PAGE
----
Welcome to the April Pro Golf Wrap-Up – everything you need to know in the world of golf expertly curated by your friends at Global Golf Management.
Tiger Woods won his 15th major championship with his fifth victory in the Masters Tournament. That was kind of the big news in the month April.
OK, very big news.
Monumental news, in fact.
After all, it had been 11 years since Woods won a major title, that coming at the 2008 U.S. Open. That tied an all-time record between major wins. And after two years out of the game because of recurring back problems – which led to a last-ditch surgical procedure, spinal fusion – and so many years removed from winning a major, it was thought that Woods wasn’t capable of winning one of the big four events in men’s professional golf.
But he did it. Thanks to a steady closing 2-under 70 at Augusta National, Woods, 43, finally won a major when he did not hold at least a share of the lead after 54 holes, and at age 70 he became the second-oldest Masters winner after Jack Nicklaus, who was 46 in his 1986 triumph. He completed 72 holes in 13-under 275, one stroke ahead of world No. 1 Dustin Johnson, Brooks Koepka, who edged Woods at last year’s PGA Championship, and Xander Schauffele.
“When I tapped the [final] putt in, I don’t know what I did, but I know I screamed,” Woods said in Butler Cabin after the round. “To have my kids there, it’s come full circle. My dad was here in ’97, and now I’m the dad with two kids there.
“It’s overwhelming, just because of what’s transpired,” he added. “It’s unreal for me to experience this.”
Woods wasn’t the only major winner in April, as Jin Young Ko captured the ANA Inspiration the week before in the year’s first major event on the LPGA. It was her first victory in a major and it propelled her to No. 1 in the Rolex Women’s World Rankings.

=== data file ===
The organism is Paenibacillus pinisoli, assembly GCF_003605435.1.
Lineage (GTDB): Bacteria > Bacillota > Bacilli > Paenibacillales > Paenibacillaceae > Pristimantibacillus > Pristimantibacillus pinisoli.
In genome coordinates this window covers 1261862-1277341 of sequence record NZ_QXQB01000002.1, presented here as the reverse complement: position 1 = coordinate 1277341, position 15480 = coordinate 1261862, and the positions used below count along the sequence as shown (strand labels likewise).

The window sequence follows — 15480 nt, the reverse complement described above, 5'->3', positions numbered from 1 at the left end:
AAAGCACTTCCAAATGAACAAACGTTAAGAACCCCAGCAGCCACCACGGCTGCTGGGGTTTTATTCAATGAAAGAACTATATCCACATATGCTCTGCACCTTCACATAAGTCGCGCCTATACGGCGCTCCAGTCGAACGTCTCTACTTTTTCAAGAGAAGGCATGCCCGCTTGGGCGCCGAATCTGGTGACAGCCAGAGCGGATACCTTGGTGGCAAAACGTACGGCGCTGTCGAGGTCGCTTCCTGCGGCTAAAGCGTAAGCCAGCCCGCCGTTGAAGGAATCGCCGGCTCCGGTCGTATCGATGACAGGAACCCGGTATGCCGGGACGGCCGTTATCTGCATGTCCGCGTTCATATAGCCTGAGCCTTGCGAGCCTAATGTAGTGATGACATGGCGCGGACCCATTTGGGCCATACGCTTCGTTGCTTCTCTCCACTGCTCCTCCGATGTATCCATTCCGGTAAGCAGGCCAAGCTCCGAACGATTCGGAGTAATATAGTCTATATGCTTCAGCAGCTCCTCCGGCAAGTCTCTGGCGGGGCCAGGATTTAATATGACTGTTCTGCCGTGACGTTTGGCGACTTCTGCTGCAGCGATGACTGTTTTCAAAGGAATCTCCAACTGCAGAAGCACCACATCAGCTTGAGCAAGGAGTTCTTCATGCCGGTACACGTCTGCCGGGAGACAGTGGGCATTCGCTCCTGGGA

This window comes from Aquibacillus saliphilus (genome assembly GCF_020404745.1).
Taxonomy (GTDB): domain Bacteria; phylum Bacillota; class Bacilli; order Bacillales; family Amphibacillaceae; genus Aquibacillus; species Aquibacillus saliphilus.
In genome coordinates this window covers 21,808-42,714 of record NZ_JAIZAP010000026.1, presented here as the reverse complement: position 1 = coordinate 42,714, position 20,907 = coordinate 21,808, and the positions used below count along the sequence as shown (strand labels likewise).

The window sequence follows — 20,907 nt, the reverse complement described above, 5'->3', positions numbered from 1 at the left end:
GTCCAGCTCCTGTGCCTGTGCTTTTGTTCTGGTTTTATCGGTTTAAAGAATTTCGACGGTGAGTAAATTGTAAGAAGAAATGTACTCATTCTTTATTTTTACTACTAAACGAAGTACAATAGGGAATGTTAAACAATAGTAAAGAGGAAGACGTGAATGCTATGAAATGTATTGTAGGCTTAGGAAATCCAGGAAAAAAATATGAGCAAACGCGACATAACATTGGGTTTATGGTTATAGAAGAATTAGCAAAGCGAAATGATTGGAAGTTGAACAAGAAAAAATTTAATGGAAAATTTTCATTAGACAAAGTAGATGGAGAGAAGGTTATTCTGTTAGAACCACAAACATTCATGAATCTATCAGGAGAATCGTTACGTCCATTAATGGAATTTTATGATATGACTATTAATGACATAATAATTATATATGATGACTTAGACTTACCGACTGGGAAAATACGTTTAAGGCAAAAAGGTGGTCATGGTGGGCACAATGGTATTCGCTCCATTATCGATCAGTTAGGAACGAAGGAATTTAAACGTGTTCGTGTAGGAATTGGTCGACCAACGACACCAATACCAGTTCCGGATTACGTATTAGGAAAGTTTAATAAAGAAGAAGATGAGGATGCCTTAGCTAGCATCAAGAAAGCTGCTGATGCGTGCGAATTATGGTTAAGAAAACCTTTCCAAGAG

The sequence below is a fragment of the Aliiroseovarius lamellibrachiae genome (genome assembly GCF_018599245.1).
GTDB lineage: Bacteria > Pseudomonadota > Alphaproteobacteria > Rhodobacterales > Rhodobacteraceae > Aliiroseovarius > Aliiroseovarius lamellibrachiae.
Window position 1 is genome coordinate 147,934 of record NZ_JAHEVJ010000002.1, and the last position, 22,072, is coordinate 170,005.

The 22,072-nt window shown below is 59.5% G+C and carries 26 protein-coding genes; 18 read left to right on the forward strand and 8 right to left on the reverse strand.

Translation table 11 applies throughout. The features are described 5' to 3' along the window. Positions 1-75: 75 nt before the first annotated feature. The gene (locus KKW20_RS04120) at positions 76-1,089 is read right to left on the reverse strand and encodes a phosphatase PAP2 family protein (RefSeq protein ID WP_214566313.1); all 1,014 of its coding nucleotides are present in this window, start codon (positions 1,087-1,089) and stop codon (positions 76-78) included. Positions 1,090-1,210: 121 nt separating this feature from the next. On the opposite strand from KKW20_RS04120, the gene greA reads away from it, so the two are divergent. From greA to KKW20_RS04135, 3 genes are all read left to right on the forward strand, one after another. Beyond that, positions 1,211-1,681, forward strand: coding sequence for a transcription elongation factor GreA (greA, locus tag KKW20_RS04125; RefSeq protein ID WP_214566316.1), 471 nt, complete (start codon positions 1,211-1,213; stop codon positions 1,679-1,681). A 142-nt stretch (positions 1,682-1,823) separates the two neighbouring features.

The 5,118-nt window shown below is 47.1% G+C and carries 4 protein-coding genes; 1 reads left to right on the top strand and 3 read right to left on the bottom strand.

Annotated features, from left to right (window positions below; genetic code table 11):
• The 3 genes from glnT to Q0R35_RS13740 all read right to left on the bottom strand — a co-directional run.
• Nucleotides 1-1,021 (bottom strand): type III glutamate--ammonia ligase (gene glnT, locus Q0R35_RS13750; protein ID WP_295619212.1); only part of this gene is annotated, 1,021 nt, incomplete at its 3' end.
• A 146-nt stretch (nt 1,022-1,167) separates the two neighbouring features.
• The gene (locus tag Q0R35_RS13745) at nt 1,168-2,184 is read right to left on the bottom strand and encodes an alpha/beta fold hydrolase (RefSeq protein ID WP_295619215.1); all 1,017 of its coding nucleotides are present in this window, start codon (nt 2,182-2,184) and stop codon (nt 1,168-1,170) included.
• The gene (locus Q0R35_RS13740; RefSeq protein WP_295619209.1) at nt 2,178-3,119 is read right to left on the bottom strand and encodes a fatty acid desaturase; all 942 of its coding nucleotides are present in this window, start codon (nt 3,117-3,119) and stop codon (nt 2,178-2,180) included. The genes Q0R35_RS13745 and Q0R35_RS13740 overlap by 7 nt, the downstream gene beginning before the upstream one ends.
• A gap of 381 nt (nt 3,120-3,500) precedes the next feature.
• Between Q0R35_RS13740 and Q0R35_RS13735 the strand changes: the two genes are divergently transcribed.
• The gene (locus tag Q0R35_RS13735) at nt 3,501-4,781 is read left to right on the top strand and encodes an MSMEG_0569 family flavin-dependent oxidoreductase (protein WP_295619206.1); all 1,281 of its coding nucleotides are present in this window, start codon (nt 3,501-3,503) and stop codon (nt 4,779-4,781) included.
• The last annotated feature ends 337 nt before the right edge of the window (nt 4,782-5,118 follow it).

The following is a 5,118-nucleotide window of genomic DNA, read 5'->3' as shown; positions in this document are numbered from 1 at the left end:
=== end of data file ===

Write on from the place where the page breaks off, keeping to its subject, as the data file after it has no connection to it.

“I still can’t believe. I’m really happy,” Ko, 23, said after her final-round 70 at Mission Hills Country Club gave her a three-stroke victory over Mi Hyang Lee. Two weeks after winning the Bank of Hope Founders Cup, Ko finished at 10-under 278 in the ANA Inspiration for her four career victory.
Along with Ko, Minjee Lee and Brooke Henderson were winners on the LPGA in April.
Henderson successfully defended her title in the Lotte Championship and won for the eighth time in her career, which tied her with Sandra Post for most LPGA titles by a Canadian golfer. Henderson, just 21 years old, closed with a 2-under 70 and completed 72 holes in 16-under 272 at windy Ko Olina Golf Club for a four-stroke victory over Eun-Hee Ji.
Lee won the Hugel-Air Premia LA Open with a 14-under 270 aggregate score after closing with a 3-under 68 at Wilshire Country Club. Lee, 22, won her fifth LPGA Tour title, and at the time jumped from fourth to second in the world.
To round out the month of April on the men’s tour, the winners were first-timers Corey Conners and C.T. Pan and the odd-couple tandem of Jon Rahm and Ryan Palmer in the team event in New Orleans.
Rahm, from Spain, and Palmer, from Texas, seemed like an odd pairing for the team event, the Zurich Classic, at TPC Louisiana, but they were an effective one in taking the title, giving Palmer his first win in almost nine years.
The duo combined for a 3-under 69 on the final day playing a modified alternate shot format, and came in with a 26-under 262 total, good for a three-stroke victory. Palmer, 42, won for the fourth time in his career, and Rahm, 24, got his third PGA TOUR title.
At iconic Harbour Town Golf Links, C.T. Pan of Chinese Taipei outlasted Matt Kuchar to grab his first TOUR title at the RBC Heritage. Pan, 27, fired a 4-under 67 on the final day and finished at 12-under 272 to win by a stroke ahead of the former winner at Harbour Town.
Finally, we end with how the month started, at the Valero Texas Open, where Canadian Corey Conners submitted an inspirational effort to win at TPC San Antonio.
Conner fired a 6-under 66 the final day and won by two strokes over veteran Charley Hoffman with a 20-under 268 total. The win not only was the first of his career, but it also came after he got in the field via Monday qualifying – becoming the first player in nine years to Monday qualify and win on the PGA TOUR.
What made the victory even sweeter was that he was the last man to qualify for this year’s Masters, and was one of 87 players in the field. We all know how that tournament ended.
Stay tuned here and on Global Golf Management Twitter for next month’s Pro Golf Wrap-Up.